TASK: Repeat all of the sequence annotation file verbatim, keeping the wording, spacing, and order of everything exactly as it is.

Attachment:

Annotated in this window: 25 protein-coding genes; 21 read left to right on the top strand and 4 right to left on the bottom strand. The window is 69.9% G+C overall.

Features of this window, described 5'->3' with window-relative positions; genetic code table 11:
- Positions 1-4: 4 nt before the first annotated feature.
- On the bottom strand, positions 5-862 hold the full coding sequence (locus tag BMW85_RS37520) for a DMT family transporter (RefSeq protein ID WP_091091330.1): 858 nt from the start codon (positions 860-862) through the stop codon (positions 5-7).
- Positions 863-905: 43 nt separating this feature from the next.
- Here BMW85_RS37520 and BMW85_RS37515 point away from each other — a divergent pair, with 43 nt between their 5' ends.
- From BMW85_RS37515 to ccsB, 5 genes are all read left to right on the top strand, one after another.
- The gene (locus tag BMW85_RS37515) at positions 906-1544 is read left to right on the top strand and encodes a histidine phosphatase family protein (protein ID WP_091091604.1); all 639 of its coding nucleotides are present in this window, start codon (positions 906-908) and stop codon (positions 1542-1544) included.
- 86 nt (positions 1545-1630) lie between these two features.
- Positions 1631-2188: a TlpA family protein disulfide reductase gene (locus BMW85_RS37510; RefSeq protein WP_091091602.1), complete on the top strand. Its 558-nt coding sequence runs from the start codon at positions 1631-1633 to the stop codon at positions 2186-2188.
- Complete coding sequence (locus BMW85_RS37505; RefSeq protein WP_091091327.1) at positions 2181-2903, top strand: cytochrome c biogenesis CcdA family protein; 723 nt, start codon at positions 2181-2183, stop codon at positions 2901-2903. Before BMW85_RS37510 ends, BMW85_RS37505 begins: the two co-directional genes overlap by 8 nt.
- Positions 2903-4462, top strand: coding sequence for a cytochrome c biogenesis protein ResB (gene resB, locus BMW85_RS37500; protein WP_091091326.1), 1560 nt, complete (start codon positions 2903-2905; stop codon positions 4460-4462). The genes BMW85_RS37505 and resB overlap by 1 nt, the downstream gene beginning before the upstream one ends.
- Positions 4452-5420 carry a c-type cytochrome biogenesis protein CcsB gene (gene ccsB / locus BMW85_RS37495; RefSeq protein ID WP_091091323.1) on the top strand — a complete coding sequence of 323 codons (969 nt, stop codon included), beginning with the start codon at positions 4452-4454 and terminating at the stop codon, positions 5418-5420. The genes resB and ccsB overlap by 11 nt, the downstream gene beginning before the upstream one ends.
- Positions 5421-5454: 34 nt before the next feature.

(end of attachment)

Annotated in this window: 25 protein-coding genes; 21 read left to right on the top strand and 4 right to left on the bottom strand. The window is 69.9% G+C overall.

Features of this window, described 5'->3' with window-relative positions; genetic code table 11:
- Positions 1-4: 4 nt before the first annotated feature.
- On the bottom strand, positions 5-862 hold the full coding sequence (locus tag BMW85_RS37520) for a DMT family transporter (RefSeq protein ID WP_091091330.1): 858 nt from the start codon (positions 860-862) through the stop codon (positions 5-7).
- Positions 863-905: 43 nt separating this feature from the next.
- Here BMW85_RS37520 and BMW85_RS37515 point away from each other — a divergent pair, with 43 nt between their 5' ends.
- From BMW85_RS37515 to ccsB, 5 genes are all read left to right on the top strand, one after another.
- The gene (locus tag BMW85_RS37515) at positions 906-1544 is read left to right on the top strand and encodes a histidine phosphatase family protein (protein ID WP_091091604.1); all 639 of its coding nucleotides are present in this window, start codon (positions 906-908) and stop codon (positions 1542-1544) included.
- 86 nt (positions 1545-1630) lie between these two features.
- Positions 1631-2188: a TlpA family protein disulfide reductase gene (locus BMW85_RS37510; RefSeq protein WP_091091602.1), complete on the top strand. Its 558-nt coding sequence runs from the start codon at positions 1631-1633 to the stop codon at positions 2186-2188.
- Complete coding sequence (locus BMW85_RS37505; RefSeq protein WP_091091327.1) at positions 2181-2903, top strand: cytochrome c biogenesis CcdA family protein; 723 nt, start codon at positions 2181-2183, stop codon at positions 2901-2903. Before BMW85_RS37510 ends, BMW85_RS37505 begins: the two co-directional genes overlap by 8 nt.
- Positions 2903-4462, top strand: coding sequence for a cytochrome c biogenesis protein ResB (gene resB, locus BMW85_RS37500; protein WP_091091326.1), 1560 nt, complete (start codon positions 2903-2905; stop codon positions 4460-4462). The genes BMW85_RS37505 and resB overlap by 1 nt, the downstream gene beginning before the upstream one ends.
- Positions 4452-5420 carry a c-type cytochrome biogenesis protein CcsB gene (gene ccsB / locus BMW85_RS37495; RefSeq protein ID WP_091091323.1) on the top strand — a complete coding sequence of 323 codons (969 nt, stop codon included), beginning with the start codon at positions 4452-4454 and terminating at the stop codon, positions 5418-5420. The genes resB and ccsB overlap by 11 nt, the downstream gene beginning before the upstream one ends.
- Positions 5421-5454: 34 nt before the next feature.